My guess is the risk is very small. If you do drink a lot of soda, however, you may have more to worry about.

2. Glass jars are a fantastic alternative. Home canning was all the rage this summer, and I’m sure those of you who produced gallons of home stewed tomatoes are feeling pretty awesome right now with your BPA-free stockpiles.

There is no way on earth I would have time for a massive canning project of my own, but fortunately there are some wonderful independent companies willing to do it for me and sell them to me as I need.

I have yet to try tomatoes from a glass jar, but my guess is they lack the metallic aftertaste of those in cans. As an experiment, I’ll make my next preserved tomato purchase from one of my favorite companies, Happy Girl Kitchen, to see if I can tell the difference. They are more expensive than the cans I normally get, but it might be worth it for the better flavor. You can also find their products at Foodzie.

Keep up with my foodie experiments on Twitter @summertomato.

3. I’m not a kid, but if you are you should be more careful. One of the biggest problems with BPA is its effect on children. Kids are small, so the amount of BPA they are exposed to pound-for-pound is relatively higher than it is for the rest of us. Children also metabolize (eliminate) BPA more slowly, so the toxins stay in their bodies longer. Lastly, during development certain organs are more susceptible to the effects of BPA, which may result in serious problems later in life.

In other words, BPA is substantially more dangerous for children than it is for adults.

So while BPA may be a mild concern for grownups with a basically healthy lifestyle, it may be worth keeping it out of your diet for the sake of the younger members of your family.

Conclusion

BPA in canned tomatoes is a legitimate concern. However unless you are a regular consumer or are under the age of 6, the long-term impact of BPA on your life is probably mild.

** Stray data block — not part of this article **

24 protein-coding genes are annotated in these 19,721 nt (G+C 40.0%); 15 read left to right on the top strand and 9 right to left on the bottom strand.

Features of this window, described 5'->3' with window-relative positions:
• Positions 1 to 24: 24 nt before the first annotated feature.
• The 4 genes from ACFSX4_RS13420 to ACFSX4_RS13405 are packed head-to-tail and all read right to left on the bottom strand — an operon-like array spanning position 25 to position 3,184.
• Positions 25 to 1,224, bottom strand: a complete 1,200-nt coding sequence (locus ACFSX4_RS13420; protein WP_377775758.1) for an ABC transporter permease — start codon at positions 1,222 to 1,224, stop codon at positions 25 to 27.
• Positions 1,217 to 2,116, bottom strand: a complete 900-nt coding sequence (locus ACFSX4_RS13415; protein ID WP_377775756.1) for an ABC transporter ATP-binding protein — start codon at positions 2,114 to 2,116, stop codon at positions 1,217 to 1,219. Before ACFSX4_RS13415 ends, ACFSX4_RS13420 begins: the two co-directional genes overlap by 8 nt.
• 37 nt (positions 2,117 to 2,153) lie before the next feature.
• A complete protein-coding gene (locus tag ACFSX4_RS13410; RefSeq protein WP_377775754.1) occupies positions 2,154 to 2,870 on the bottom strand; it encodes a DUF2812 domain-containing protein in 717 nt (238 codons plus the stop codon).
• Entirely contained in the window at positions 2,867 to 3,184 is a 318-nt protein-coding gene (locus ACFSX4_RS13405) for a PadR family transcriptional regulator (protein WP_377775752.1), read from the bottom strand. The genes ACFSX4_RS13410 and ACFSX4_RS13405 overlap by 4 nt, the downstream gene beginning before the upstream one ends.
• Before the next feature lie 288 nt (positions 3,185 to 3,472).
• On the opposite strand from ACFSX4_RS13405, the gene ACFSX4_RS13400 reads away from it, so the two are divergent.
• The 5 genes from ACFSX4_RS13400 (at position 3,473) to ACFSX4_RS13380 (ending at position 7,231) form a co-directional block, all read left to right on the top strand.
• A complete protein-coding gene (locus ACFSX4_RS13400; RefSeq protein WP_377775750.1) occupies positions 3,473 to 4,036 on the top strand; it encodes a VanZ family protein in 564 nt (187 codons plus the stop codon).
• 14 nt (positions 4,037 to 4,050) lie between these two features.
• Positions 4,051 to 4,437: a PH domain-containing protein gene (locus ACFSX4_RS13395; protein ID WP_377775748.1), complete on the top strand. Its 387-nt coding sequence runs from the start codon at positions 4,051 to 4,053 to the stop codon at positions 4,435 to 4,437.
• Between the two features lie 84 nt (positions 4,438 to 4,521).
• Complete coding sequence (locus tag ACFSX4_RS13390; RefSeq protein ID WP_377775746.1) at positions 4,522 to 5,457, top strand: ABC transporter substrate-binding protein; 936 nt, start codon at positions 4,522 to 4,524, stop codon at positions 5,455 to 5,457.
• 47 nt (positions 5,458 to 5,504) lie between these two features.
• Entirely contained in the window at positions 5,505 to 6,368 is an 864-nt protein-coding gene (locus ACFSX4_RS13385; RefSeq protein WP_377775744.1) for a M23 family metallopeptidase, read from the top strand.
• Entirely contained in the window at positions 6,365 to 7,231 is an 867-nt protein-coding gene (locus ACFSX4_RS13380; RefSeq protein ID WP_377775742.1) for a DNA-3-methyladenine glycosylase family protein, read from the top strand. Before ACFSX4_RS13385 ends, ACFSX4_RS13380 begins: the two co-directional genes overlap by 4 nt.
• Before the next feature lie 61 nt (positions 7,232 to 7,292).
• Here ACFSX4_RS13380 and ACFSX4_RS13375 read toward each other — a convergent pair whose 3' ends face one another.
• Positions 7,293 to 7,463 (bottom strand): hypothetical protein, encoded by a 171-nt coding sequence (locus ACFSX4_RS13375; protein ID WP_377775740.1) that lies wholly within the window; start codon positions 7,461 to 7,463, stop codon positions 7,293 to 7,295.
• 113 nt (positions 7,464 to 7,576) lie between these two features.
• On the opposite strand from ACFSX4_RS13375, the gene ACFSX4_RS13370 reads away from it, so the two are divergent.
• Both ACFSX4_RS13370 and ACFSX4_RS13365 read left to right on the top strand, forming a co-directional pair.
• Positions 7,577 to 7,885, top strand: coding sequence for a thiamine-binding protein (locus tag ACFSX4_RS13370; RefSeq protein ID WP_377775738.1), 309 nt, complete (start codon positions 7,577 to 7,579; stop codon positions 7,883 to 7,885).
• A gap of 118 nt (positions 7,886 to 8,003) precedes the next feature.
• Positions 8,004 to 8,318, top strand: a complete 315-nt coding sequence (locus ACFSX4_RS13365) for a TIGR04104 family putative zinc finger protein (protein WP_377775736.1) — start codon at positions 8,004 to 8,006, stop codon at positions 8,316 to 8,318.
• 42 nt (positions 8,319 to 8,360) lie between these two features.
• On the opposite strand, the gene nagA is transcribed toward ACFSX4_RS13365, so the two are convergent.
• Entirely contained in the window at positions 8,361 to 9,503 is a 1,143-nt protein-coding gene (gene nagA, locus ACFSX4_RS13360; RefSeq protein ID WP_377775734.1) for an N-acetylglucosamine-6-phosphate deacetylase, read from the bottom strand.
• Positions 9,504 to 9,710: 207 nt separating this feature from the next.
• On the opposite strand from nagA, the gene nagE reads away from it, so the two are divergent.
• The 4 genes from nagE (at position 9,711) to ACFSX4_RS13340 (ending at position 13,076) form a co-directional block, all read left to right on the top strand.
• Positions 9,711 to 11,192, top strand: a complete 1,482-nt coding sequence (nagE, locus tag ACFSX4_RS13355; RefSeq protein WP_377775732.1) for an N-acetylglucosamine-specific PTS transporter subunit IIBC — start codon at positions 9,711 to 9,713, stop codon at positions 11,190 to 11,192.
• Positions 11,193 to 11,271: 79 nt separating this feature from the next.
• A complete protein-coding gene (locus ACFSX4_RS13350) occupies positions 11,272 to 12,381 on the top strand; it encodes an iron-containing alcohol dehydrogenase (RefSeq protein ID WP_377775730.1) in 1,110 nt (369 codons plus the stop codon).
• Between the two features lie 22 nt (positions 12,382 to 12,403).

If you would rather be safe than sorry, glass jars are a fantastic BPA-free alternative that will probably improve the taste of your winter tomato dishes.

As for the other items on the list, I mostly agree with their conclusions. However the selection of these particular 7 things (as opposed to dozens of other problematic foods) seems rather random and arbitrary. In my opinion you will get much more out of shopping at the farmers market than you will from fretting over blacklisted foods.

What do you think about canned tomatoes and BPA? Did I answer your questions?

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How To Get Started Eating Healthy: Stock Your Pantry

by | Apr 8, 2009
Pantry

Pantry

Nothing has a bigger impact on your health than the food you choose to eat (unless you smoke cigarettes). A diet rich in whole vegetables, grains, legumes, fish and fruit can prevent and even reverse most of the diseases that devastate our society. The good news is that farm-fresh, seasonal produce happens to be some of the most delicious food on the planet.

Unfortunately, our culture does not make it easy to eat foods that are both healthy and delicious. Your typical grocery store is filled with processed, packaged junk that barely resembles the plants and animals it came from (usually corn and soybeans). Even the produce section is populated with clones shipped from halfway around the globe.

But eating healthy is not impossible. I manage to pull it off, despite a long-ish commute and impossible work schedule. All you need is a little planning and a road map.

For many people the most difficult thing about starting to eat healthy is learning how to prepare and cook food. It is very difficult to upgrade your healthstyle by eating in restaurants. You have got to be able to shop and cook for yourself.

This is the beginning of a series of posts designed to give you detailed instructions on How To Get Started Eating Healthy. It is the perfect place to begin if you are new to Summer Tomato. Once you have learned to integrate these instructions into your normal routine, nothing on this blog should pass over your head. You will be able to follow any recipe, conquer any ingredient, get healthy and love every minute of it.

For more free healthy eating tips be sure to subscribe to Summer Tomato.

Keep in mind I was once as clueless in the kitchen as I was at the farmers market. I found my healthstyle through trial and error and created Summer Tomato to share what I have learned.

If you are beginning with a barren kitchen and are not sure what you need to get started, check out the Summer Tomato Shop. Once you are there, use the navigation in the sidebar on the right and browse through Kitchen Gear.